Posted on 21st December 2023

How Independent Feature Documentary Chasing the Sun Cycled to a Sustainable Finish

We sat down with director Michael Clifford and producer Pip Piper who are behind the upcoming documentary ‘Chasing the Sun’ which follows the Chase The Sun cycling challenge, in which riders cycle coast to coast, from sunrise to sunset, across southern England. Aside from shining a light on the event, Chasing the Sun is ultimately a film about how the bicycle can enable ordinary people to do extraordinary things. With the tagline ‘one pedal stroke at a time’, the narrative explores the power and potential of the bicycle as a critical tool at a time of energy crisis and misuse.


Michael and Pip didn’t just want to tell another story about another event, particularly in the realm of sports and endurance, and wanted to set Chasing the Sun apart by using it to make a commentary about cycling in the UK, and what it means with climate change becoming more and more of a pressing issue to people. The team particularly wanted to inspire people to make the positive change of getting on their bike, and support those already doing it.

The film doesn’t just focus on individual behaviour, but systemic change too, and how the uptake in cycling across the UK has led to a rise in safer infrastructure in some areas. While London drivers are ever more aware of cyclists and dedicated cycle lanes, it’s not the same around the UK. Yate, one of Chasing the Sun’s locations near Bristol, only has one segregated cycle lane so far, and residents are campaigning for more.

From the get-go, we felt that if all we did was make a nice film for people who already cycle and love cycling, then we wouldn't have achieved what we set out to do - to inspire people. The idea was to create a film that's full of universal themes and was very accessible to people who wouldn't necessarily call themselves cyclists. We wanted to provoke that "I've got to get my bike out of the shed - I can do this" kind of response. To help people see that they don't need their car to go half a mile to the shop.

— Pip Piper – Producer

Electric bikes feature in the film too, and the team used them to help make the film. E-bikes can help some demographics of society see that cycling is a realistic option for them, whether that’s to replace a car or just some car journeys.

The film doesn’t shy away from questions of access to cycling due to cost or infrastructure poverty though, from the landscape itself to not having safe places to store bikes. The team tried their best to be honest and fair when it came to these questions.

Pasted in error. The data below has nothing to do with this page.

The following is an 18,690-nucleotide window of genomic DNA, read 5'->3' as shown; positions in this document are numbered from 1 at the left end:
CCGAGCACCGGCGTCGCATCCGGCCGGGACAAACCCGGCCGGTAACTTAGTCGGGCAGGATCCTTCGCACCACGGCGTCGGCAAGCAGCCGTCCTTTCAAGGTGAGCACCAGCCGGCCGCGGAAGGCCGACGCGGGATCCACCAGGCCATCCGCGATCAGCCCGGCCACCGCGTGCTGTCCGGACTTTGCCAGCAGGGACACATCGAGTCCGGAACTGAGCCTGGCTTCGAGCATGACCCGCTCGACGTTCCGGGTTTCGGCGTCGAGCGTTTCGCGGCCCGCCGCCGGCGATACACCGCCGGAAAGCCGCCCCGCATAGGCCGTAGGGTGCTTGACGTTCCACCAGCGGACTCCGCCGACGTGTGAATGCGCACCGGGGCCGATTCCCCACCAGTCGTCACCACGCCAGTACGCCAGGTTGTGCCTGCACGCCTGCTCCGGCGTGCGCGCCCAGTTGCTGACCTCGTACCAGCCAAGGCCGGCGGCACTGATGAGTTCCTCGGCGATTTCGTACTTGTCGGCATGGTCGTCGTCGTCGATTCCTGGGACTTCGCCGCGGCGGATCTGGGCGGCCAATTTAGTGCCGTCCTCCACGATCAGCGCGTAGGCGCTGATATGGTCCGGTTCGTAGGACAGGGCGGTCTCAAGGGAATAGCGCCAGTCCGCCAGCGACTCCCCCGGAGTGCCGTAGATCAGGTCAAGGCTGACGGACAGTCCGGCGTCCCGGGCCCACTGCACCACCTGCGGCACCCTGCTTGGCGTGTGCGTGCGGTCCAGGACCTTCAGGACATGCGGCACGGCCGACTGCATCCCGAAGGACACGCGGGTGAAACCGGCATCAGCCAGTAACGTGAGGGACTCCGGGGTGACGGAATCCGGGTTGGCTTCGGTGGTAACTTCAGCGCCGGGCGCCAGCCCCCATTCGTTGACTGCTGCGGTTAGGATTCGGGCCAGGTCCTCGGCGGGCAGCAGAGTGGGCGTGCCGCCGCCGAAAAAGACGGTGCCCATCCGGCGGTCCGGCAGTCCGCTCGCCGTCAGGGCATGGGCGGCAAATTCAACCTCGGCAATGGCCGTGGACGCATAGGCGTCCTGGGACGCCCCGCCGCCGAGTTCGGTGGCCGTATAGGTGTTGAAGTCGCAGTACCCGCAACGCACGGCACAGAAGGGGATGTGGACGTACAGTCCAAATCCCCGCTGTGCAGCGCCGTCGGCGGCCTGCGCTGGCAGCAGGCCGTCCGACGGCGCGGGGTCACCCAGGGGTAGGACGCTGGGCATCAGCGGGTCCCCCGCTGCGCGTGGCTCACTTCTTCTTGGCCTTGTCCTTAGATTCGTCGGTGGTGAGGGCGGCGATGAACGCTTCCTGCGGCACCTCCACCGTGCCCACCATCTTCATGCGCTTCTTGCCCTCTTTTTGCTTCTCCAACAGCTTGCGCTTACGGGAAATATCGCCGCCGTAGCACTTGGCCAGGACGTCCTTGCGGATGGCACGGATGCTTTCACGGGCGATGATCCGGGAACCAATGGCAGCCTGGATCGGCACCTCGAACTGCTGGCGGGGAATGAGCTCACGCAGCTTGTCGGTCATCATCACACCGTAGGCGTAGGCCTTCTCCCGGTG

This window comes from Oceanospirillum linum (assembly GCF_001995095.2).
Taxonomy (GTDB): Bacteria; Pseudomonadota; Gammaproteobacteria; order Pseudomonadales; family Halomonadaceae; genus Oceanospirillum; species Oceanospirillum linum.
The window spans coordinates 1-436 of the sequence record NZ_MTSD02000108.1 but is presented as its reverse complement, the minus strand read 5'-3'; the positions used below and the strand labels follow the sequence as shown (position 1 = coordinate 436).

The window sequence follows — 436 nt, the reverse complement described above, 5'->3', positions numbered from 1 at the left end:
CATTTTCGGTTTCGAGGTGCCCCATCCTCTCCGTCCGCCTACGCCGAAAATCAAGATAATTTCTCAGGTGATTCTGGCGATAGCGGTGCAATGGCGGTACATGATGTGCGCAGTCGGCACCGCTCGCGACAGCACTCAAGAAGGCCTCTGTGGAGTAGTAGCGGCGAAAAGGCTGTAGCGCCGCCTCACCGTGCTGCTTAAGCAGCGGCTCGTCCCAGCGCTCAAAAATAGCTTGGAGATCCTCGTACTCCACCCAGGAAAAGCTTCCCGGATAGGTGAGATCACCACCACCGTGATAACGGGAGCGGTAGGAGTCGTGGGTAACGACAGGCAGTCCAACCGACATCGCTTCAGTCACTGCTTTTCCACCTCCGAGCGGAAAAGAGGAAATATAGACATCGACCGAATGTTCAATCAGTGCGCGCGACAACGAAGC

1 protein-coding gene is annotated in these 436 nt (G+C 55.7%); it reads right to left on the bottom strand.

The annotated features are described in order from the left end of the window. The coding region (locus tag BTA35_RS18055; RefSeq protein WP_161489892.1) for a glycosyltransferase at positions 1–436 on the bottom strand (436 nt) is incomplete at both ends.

We don’t want the film to be seen as only targeting a certain sector of society. That’s why it was important to look at climate, health and wellbeing as part of the narrative. It’s a clarion call for people to question what they want life to look like going forward. – Pip Piper – Producer


The biggest challenge for Chasing the Sun was geographical logistics. For a low budget documentary focused on a cycling event taking place across multiple locations, the task of reducing its carbon footprint was a daunting one, but the team came up with many creative solutions to tackle it.

The production began in 2021 while the world was still in the midst of the Covid-19 pandemic, leading to the use of remote production techniques like using Zoom for interviews, and getting interviewees to record their own video and sound and so on. When crew transportation was required, the team often restricted itself to a single van to get from location to location. It contained all their equipment and their bikes, which were used for short distance travel once the crew arrived at their location.

Travelling by bike is most effective over shorter distances, so when we were filming in Yate and Bristol, for example, we’d travel there as a team then use bikes for filming and getting around once we were there. It worked well; in fact, it was an advantage as we didn’t have the hassle of the vehicle, such as trying to find parking or keeping in touch with our subject who was on a bike.” – Michael Clifford – Director

We tried to limit the travel impact by combining different modes of transport. It takes a bit of forward planning to make it work. For example, I'd drive my zero-emission vehicle to owner of the van's house, leave my car there, then continue with him in the van with all the kit, including the cargo bikes. Then we'd meet up and all go on from there. Leaving the van and getting on to bikes is sort of liberating. We also stayed in shared accommodation - even the co-producer's house at one point. I know you couldn't do that wholly on a drama, but small elements of it could, for example a second unit

— Pip Piper – Producer

What needs to change?

Both Michael and Pip are advocates for preparation and not leaving the sustainability question until the last minute. Sustainability needs to be considered as part of essential planning for a filmmaker, at the same level as things like legal and financial.

This business is a very last-minute business, especially for documentary filmmaking. The solution is nearly always “get a taxi”, “hire a car”, “fly them by helicopter” or whatever. That needs to change. From the moment a project is conceived, you have to start implementing a low carbon agenda. It will shape and change what the film will be but that adds a creative dimension.” – Michael Clifford – Director

Find out more about Chasing the Sun at its website:

This case study was undertaken with the support of the BFI, awarding funds from the National Lottery, as part of the Sustainable Screen Fund to support all BFI National Lottery awardees in building environmental understanding and action on positive environmental change. Find out more about our partnership with the BFI here.

Watch the Trailer!